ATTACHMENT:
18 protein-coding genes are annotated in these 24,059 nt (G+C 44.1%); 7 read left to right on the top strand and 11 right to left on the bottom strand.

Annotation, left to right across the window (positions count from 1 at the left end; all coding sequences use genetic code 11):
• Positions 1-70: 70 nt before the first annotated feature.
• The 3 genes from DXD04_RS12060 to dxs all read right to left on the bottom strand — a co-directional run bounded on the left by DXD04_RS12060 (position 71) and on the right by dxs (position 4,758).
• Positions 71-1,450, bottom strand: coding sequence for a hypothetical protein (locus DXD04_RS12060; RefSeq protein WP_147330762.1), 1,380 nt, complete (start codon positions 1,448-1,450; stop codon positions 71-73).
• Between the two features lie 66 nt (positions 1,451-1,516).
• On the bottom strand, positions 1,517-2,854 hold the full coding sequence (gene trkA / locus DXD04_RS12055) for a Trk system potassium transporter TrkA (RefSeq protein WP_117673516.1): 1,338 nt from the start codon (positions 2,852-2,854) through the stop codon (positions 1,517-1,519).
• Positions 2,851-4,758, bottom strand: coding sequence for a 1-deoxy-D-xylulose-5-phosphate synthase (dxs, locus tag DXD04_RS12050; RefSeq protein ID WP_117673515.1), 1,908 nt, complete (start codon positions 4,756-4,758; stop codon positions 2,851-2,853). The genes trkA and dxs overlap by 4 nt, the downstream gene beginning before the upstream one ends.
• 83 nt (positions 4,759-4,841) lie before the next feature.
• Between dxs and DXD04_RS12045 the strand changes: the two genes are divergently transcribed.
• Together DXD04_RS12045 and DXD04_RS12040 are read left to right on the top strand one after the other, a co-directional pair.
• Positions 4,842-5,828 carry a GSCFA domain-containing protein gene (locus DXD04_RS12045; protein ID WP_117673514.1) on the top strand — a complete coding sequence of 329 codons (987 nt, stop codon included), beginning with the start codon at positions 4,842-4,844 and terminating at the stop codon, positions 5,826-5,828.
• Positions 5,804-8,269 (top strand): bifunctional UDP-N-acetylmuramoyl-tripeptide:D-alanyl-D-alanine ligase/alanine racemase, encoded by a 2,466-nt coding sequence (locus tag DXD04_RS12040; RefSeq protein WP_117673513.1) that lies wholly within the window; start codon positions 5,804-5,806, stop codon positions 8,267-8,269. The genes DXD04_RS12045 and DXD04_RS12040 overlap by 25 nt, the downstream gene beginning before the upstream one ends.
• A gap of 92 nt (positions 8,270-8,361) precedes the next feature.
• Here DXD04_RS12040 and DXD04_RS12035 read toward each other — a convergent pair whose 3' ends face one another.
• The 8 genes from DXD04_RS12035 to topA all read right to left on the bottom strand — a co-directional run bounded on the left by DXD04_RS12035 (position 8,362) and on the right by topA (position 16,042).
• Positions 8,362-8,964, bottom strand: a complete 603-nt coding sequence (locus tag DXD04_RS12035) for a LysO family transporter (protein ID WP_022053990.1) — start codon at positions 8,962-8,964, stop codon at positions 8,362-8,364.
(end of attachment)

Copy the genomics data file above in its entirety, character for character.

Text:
18 protein-coding genes are annotated in these 24,059 nt (G+C 44.1%); 7 read left to right on the top strand and 11 right to left on the bottom strand.

Annotation, left to right across the window (positions count from 1 at the left end; all coding sequences use genetic code 11):
• Positions 1-70: 70 nt before the first annotated feature.
• The 3 genes from DXD04_RS12060 to dxs all read right to left on the bottom strand — a co-directional run bounded on the left by DXD04_RS12060 (position 71) and on the right by dxs (position 4,758).
• Positions 71-1,450, bottom strand: coding sequence for a hypothetical protein (locus DXD04_RS12060; RefSeq protein WP_147330762.1), 1,380 nt, complete (start codon positions 1,448-1,450; stop codon positions 71-73).
• Between the two features lie 66 nt (positions 1,451-1,516).
• On the bottom strand, positions 1,517-2,854 hold the full coding sequence (gene trkA / locus DXD04_RS12055) for a Trk system potassium transporter TrkA (RefSeq protein WP_117673516.1): 1,338 nt from the start codon (positions 2,852-2,854) through the stop codon (positions 1,517-1,519).
• Positions 2,851-4,758, bottom strand: coding sequence for a 1-deoxy-D-xylulose-5-phosphate synthase (dxs, locus tag DXD04_RS12050; RefSeq protein ID WP_117673515.1), 1,908 nt, complete (start codon positions 4,756-4,758; stop codon positions 2,851-2,853). The genes trkA and dxs overlap by 4 nt, the downstream gene beginning before the upstream one ends.
• 83 nt (positions 4,759-4,841) lie before the next feature.
• Between dxs and DXD04_RS12045 the strand changes: the two genes are divergently transcribed.
• Together DXD04_RS12045 and DXD04_RS12040 are read left to right on the top strand one after the other, a co-directional pair.
• Positions 4,842-5,828 carry a GSCFA domain-containing protein gene (locus DXD04_RS12045; protein ID WP_117673514.1) on the top strand — a complete coding sequence of 329 codons (987 nt, stop codon included), beginning with the start codon at positions 4,842-4,844 and terminating at the stop codon, positions 5,826-5,828.
• Positions 5,804-8,269 (top strand): bifunctional UDP-N-acetylmuramoyl-tripeptide:D-alanyl-D-alanine ligase/alanine racemase, encoded by a 2,466-nt coding sequence (locus tag DXD04_RS12040; RefSeq protein WP_117673513.1) that lies wholly within the window; start codon positions 5,804-5,806, stop codon positions 8,267-8,269. The genes DXD04_RS12045 and DXD04_RS12040 overlap by 25 nt, the downstream gene beginning before the upstream one ends.
• A gap of 92 nt (positions 8,270-8,361) precedes the next feature.
• Here DXD04_RS12040 and DXD04_RS12035 read toward each other — a convergent pair whose 3' ends face one another.
• The 8 genes from DXD04_RS12035 to topA all read right to left on the bottom strand — a co-directional run bounded on the left by DXD04_RS12035 (position 8,362) and on the right by topA (position 16,042).
• Positions 8,362-8,964, bottom strand: a complete 603-nt coding sequence (locus tag DXD04_RS12035) for a LysO family transporter (protein ID WP_022053990.1) — start codon at positions 8,962-8,964, stop codon at positions 8,362-8,364.